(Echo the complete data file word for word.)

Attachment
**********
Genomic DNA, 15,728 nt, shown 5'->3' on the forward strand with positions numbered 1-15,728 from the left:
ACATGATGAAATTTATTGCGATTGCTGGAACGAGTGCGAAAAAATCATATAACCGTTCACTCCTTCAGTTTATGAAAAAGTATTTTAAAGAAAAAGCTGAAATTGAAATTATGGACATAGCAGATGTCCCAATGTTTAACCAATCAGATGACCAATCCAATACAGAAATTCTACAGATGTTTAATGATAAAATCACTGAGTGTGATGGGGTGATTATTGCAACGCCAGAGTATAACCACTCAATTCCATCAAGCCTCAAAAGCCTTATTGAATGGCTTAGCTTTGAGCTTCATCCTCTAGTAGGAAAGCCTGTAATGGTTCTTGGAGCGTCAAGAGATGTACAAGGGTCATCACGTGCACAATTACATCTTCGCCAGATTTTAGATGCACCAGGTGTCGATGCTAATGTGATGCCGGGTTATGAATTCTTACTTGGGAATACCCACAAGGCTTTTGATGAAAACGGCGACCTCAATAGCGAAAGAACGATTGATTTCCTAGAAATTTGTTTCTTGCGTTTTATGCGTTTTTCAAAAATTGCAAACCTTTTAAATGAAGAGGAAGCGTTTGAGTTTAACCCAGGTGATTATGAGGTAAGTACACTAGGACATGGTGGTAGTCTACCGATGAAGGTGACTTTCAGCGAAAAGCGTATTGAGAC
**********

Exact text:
Genomic DNA, 15,728 nt, shown 5'->3' on the forward strand with positions numbered 1-15,728 from the left:
ACATGATGAAATTTATTGCGATTGCTGGAACGAGTGCGAAAAAATCATATAACCGTTCACTCCTTCAGTTTATGAAAAAGTATTTTAAAGAAAAAGCTGAAATTGAAATTATGGACATAGCAGATGTCCCAATGTTTAACCAATCAGATGACCAATCCAATACAGAAATTCTACAGATGTTTAATGATAAAATCACTGAGTGTGATGGGGTGATTATTGCAACGCCAGAGTATAACCACTCAATTCCATCAAGCCTCAAAAGCCTTATTGAATGGCTTAGCTTTGAGCTTCATCCTCTAGTAGGAAAGCCTGTAATGGTTCTTGGAGCGTCAAGAGATGTACAAGGGTCATCACGTGCACAATTACATCTTCGCCAGATTTTAGATGCACCAGGTGTCGATGCTAATGTGATGCCGGGTTATGAATTCTTACTTGGGAATACCCACAAGGCTTTTGATGAAAACGGCGACCTCAATAGCGAAAGAACGATTGATTTCCTAGAAATTTGTTTCTTGCGTTTTATGCGTTTTTCAAAAATTGCAAACCTTTTAAATGAAGAGGAAGCGTTTGAGTTTAACCCAGGTGATTATGAGGTAAGTACACTAGGACATGGTGGTAGTCTACCGATGAAGGTGACTTTCAGCGAAAAGCGTATTGAGAC